Miyazaki has filled the film's story to the brim with depth, heart, and soul and it serves as 124 of the most worthwhile minutes you'll ever spend watching a film. Pazu and Sheeta have lived alone ever since losing their parents, but after finding each other, it is likely they will never have to be alone ever again, or at least not for very long. The love that grows between them is one of the most beautiful things put on film and perhaps nothing better exhibits its beauty than a scene in the latter half where they keep watch in the late hours of the night. Dola and the pirates show that there is more to a person than what they might initially seem. The friendship that forms between them and the two kids is one that will bring smiles to a whole lot of faces and continue to do so with repeated viewings. Miyazaki also expertly shows how greed and selfishness can corrupt the heart and soul. No character proves this point better than Muska, who is arguably the most evil villain Miyazaki's ever created. His complete lack of compassion has consumed him before the film even opens and he pays the price. Contrast this with Pazu and Sheeta, who don't want any of Laputa's treasures but end up finding the greatest treasure of them all, more precious than any material thing. Material treasures can never match the value of a human being, the value of love, the value of compassion, the value of honor, or the value of friendship. Character traits such as compassion, honor, and selflessness define a person's worth more than money or any other materialistic treasure ever can. Pazu and Sheeta recognize this. The pirates, for as much as they seek treasure, also recognize this and are thousands of times more decent human beings than Muska. Even so, Muska is simply a figurehead for the sinister principalities our heroes stand against. We also get to watch as, bit by uplifting bit, Sheeta garners the inner strength to make a pivotal decision that may turn the tide of the battle against evil and we get to see not only her old wounds, but Pazu's as well, finally heal. On top of that, the scene where they finally make it to Laputa is as satisfying a scene as one could ask for and we get an at endgame that closes things out perfectly, serving as not only an ending but also a beginning. It may be the end of the search for Laputa, but it is also clearly only the beginning for Pazu and Sheeta, a magnificent end to a magnificent film and one that is, in a way, both triumphant and poignant. There are also subtle bits of depth that reveal themselves with each new watch, making repeat viewings just that much more rewarding.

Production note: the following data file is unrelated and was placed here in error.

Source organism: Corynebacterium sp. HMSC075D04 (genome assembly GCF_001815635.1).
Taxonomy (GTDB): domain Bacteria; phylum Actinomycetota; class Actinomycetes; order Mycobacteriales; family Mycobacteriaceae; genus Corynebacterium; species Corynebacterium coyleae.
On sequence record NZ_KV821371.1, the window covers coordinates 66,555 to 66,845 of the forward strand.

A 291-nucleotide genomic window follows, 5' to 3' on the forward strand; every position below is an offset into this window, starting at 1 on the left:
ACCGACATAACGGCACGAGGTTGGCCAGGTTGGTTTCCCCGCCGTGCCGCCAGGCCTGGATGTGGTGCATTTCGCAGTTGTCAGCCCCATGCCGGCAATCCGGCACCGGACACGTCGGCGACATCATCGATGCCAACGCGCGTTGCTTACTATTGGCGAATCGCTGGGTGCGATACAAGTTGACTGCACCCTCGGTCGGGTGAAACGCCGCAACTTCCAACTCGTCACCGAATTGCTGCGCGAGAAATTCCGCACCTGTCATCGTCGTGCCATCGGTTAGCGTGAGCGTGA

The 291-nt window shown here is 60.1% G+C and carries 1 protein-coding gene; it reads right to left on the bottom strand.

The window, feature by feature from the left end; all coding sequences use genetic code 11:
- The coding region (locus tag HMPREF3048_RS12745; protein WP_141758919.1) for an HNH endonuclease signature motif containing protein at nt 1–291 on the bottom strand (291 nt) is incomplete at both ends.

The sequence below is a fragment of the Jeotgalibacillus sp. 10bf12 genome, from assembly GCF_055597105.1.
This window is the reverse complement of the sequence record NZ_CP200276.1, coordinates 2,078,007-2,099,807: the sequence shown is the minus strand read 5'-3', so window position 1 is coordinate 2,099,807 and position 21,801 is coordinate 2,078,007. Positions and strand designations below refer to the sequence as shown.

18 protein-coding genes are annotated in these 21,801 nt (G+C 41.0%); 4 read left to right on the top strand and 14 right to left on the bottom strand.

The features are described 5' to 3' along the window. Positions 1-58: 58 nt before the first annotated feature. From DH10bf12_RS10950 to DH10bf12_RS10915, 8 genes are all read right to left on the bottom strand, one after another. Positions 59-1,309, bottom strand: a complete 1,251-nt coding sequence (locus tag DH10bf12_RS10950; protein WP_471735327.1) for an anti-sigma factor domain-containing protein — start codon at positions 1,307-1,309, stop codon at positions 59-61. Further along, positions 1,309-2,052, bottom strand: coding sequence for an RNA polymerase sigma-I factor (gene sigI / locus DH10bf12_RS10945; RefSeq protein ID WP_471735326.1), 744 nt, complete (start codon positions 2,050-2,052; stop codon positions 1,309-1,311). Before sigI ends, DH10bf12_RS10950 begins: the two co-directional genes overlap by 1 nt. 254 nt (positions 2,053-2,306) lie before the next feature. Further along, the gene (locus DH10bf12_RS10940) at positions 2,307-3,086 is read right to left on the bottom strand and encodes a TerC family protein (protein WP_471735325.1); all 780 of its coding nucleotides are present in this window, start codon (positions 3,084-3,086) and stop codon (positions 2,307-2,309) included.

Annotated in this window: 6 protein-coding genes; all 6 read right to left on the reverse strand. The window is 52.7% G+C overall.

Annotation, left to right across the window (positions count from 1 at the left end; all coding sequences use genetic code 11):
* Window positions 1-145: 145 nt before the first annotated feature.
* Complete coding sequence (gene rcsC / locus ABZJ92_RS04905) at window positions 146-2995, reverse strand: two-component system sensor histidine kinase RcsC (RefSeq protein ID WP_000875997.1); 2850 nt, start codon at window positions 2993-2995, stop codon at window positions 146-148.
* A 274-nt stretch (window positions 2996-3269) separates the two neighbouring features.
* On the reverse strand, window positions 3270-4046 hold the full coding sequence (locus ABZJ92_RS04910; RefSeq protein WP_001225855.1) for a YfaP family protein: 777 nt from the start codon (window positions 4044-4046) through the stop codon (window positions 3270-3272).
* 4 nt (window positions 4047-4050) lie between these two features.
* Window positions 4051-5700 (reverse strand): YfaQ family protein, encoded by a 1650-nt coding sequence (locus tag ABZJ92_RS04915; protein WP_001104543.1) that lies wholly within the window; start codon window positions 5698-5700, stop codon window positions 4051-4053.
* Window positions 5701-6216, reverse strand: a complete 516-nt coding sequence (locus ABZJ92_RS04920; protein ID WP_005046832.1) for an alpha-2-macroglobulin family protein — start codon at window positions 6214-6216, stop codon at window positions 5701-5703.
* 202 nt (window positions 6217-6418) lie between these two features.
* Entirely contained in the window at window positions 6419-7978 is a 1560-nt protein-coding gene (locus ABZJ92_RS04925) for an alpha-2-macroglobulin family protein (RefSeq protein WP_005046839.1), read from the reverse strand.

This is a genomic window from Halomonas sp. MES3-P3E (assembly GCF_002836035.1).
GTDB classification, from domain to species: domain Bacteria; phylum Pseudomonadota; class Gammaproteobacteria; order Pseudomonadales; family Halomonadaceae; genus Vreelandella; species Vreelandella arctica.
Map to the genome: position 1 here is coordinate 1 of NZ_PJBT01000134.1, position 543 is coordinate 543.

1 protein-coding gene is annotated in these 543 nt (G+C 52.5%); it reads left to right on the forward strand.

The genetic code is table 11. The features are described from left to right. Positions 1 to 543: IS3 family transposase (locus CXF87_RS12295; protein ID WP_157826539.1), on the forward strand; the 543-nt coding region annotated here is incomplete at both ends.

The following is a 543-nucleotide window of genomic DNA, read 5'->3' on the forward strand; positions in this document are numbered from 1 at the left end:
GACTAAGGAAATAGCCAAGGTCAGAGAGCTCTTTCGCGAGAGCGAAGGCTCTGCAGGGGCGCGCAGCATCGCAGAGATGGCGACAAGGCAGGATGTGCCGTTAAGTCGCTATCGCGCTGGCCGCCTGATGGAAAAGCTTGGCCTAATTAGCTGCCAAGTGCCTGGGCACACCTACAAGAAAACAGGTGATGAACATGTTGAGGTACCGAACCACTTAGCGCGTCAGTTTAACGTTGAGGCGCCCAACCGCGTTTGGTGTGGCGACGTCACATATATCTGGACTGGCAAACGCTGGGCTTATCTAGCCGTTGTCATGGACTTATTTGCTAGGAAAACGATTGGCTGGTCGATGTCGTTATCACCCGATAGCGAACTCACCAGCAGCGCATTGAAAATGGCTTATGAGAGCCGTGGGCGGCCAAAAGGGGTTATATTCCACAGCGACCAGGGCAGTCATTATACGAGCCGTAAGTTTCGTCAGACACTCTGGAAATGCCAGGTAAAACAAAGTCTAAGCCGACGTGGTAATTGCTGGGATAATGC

The animation is everything you'd expect from a Miyazaki film. There is an abundance of lush colors, from the blue of the sky to the green of the plants to the red of Sheeta's hairband. Character designs match the proportions of real people and we get the wide array of facial expressions that naturally follow as well as a diverse array of natural skin tones and realistic clothing. Close-ups also reveal interesting details, like the fact that both Pazu and Sheeta have blue eyes. Each background is vastly detailed. The interiors of airships show every nook and cranny you'd expect from a creation of its steampunk nature, Laputa is exactly what you'd expect from a floating city that houses greatly advanced technology, and Pazu's house is as homey as you'd expect while the army base has a fitting calculated coldness and the mines are just as dirty and cavernous as a real one. We also get some cool-looking giant robots and a variety of animals, which are also highly detailed. Miyazaki also pans across various backgrounds to keep the viewer engaged. All of this came off especially well when I saw the film theatrically. Overall, Castle in the Sky couldn't have been animated better.